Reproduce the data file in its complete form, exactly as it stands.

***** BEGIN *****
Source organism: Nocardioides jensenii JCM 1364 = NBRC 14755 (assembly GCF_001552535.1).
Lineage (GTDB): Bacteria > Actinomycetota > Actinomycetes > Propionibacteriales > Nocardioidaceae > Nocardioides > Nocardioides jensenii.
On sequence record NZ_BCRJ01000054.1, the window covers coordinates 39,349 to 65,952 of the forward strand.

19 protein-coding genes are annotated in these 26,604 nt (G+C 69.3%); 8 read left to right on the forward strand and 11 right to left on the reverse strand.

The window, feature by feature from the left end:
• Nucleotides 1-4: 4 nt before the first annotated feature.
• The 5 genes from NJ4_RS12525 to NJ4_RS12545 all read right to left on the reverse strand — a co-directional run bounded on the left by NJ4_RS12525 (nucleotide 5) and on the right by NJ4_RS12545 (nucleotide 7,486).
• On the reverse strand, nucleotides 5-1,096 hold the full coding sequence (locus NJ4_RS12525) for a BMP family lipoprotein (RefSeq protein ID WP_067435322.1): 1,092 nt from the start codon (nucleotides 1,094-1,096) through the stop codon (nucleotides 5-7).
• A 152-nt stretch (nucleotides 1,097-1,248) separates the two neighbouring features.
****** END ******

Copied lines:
Source organism: Nocardioides jensenii JCM 1364 = NBRC 14755 (assembly GCF_001552535.1).
Lineage (GTDB): Bacteria > Actinomycetota > Actinomycetes > Propionibacteriales > Nocardioidaceae > Nocardioides > Nocardioides jensenii.
On sequence record NZ_BCRJ01000054.1, the window covers coordinates 39,349 to 65,952 of the forward strand.

19 protein-coding genes are annotated in these 26,604 nt (G+C 69.3%); 8 read left to right on the forward strand and 11 right to left on the reverse strand.

The window, feature by feature from the left end:
• Nucleotides 1-4: 4 nt before the first annotated feature.
• The 5 genes from NJ4_RS12525 to NJ4_RS12545 all read right to left on the reverse strand — a co-directional run bounded on the left by NJ4_RS12525 (nucleotide 5) and on the right by NJ4_RS12545 (nucleotide 7,486).
• On the reverse strand, nucleotides 5-1,096 hold the full coding sequence (locus NJ4_RS12525) for a BMP family lipoprotein (RefSeq protein ID WP_067435322.1): 1,092 nt from the start codon (nucleotides 1,094-1,096) through the stop codon (nucleotides 5-7).
• A 152-nt stretch (nucleotides 1,097-1,248) separates the two neighbouring features.